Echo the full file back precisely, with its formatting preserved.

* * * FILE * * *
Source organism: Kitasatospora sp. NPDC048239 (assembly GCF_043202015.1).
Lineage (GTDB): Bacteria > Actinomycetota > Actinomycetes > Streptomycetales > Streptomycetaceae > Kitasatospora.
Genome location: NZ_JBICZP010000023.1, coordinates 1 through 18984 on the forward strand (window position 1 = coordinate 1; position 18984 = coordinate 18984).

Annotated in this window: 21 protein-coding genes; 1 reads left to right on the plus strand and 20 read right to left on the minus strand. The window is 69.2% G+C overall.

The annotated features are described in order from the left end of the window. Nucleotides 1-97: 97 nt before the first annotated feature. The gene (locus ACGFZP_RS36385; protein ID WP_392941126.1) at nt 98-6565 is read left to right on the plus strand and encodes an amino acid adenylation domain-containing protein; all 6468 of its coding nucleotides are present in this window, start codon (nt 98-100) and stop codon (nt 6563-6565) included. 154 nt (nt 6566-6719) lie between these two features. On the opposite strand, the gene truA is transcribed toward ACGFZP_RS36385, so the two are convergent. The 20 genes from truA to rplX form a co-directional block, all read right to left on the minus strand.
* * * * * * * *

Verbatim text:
Source organism: Kitasatospora sp. NPDC048239 (assembly GCF_043202015.1).
Lineage (GTDB): Bacteria > Actinomycetota > Actinomycetes > Streptomycetales > Streptomycetaceae > Kitasatospora.
Genome location: NZ_JBICZP010000023.1, coordinates 1 through 18984 on the forward strand (window position 1 = coordinate 1; position 18984 = coordinate 18984).

Annotated in this window: 21 protein-coding genes; 1 reads left to right on the plus strand and 20 read right to left on the minus strand. The window is 69.2% G+C overall.

The annotated features are described in order from the left end of the window. Nucleotides 1-97: 97 nt before the first annotated feature. The gene (locus ACGFZP_RS36385; protein ID WP_392941126.1) at nt 98-6565 is read left to right on the plus strand and encodes an amino acid adenylation domain-containing protein; all 6468 of its coding nucleotides are present in this window, start codon (nt 98-100) and stop codon (nt 6563-6565) included. 154 nt (nt 6566-6719) lie between these two features. On the opposite strand, the gene truA is transcribed toward ACGFZP_RS36385, so the two are convergent. The 20 genes from truA to rplX form a co-directional block, all read right to left on the minus strand.